In 2009, LEHR Technology unveiled propane-powered string trimmers for residential use under its own name and the Craftsman brand. But the tools didn’t catch on among consumers. Craftsman has no propane-powered string trimmers in its current lineup, nor does LEHR sell any online. LEHR sells replacement parts and string reels, and a scattering of websites sell now-discontinued LEHR propane trimmers.
And propane isn’t likely to return in the foreseeable future in the category. Manufacturers tell Consumers Digest that the cost savings of using a propane canister instead of filling a 15-ounce gasoline tank on a string trimmer, which might not have to be refilled all season, depending on your trimming needs, are insignificant. Consequently, manufacturers don’t see that as appealing to consumers, and that lack of interest doesn’t justify a re-engineering of their products for homeowners.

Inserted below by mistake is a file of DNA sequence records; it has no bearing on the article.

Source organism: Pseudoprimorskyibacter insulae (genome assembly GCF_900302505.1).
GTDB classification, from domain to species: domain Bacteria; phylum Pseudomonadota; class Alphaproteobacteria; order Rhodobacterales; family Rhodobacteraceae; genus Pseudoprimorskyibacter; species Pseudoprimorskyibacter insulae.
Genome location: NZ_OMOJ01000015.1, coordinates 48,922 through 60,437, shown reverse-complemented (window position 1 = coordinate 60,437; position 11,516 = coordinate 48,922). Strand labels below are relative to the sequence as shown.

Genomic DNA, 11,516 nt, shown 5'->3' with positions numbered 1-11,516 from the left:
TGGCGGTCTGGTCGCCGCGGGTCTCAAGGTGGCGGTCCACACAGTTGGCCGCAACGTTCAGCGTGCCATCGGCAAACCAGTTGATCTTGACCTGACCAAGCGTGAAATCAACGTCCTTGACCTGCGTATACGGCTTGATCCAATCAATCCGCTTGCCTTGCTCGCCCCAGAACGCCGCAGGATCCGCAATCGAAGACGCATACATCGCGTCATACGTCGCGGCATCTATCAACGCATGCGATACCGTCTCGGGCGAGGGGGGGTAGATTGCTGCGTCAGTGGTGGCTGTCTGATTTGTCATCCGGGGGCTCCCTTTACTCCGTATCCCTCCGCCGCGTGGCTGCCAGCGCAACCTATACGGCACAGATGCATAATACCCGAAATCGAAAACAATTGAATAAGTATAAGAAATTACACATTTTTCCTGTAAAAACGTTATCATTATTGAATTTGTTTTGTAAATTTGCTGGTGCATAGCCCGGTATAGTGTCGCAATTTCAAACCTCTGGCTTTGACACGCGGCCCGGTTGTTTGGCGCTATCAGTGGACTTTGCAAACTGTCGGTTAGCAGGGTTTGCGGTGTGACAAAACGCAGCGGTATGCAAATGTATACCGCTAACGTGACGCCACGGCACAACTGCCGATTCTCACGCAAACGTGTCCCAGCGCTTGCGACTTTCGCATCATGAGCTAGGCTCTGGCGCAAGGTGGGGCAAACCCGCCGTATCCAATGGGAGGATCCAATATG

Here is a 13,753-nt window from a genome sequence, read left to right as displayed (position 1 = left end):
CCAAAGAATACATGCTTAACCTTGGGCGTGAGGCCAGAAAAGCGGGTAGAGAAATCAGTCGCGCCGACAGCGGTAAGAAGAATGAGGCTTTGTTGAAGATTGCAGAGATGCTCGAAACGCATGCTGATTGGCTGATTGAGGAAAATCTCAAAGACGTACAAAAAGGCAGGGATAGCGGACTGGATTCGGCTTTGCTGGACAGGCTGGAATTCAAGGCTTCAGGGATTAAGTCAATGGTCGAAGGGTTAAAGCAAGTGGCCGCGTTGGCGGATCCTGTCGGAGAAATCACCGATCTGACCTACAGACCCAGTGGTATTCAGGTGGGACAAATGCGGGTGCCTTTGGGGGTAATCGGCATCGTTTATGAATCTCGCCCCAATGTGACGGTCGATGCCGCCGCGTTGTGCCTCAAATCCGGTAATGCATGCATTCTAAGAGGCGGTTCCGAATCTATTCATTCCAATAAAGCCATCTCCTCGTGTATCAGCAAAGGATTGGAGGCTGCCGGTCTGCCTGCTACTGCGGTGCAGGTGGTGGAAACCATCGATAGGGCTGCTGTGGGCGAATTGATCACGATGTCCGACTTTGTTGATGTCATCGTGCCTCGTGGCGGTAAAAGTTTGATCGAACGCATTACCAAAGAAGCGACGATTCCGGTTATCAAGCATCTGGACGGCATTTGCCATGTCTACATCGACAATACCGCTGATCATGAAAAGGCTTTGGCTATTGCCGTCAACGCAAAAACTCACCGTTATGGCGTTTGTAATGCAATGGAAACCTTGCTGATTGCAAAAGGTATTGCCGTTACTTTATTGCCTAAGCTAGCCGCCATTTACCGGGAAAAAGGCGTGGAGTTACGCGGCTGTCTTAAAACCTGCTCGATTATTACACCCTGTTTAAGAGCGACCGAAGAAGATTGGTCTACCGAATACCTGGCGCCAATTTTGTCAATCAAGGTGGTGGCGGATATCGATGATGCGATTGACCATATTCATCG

The only situation in which propane seems to have a foothold is with landscapers who use propane to power commercial lawnmowers. But those lawn professionals burn more fuel and cover hundreds of acres of ground compared with yard-care professionals who use string trimmers or, of course, the typical homeowner. In other words, it makes economic sense to have professional propane-powered equipment. But for now, propane-powered engines are staying only in the commercial-lawnmower market.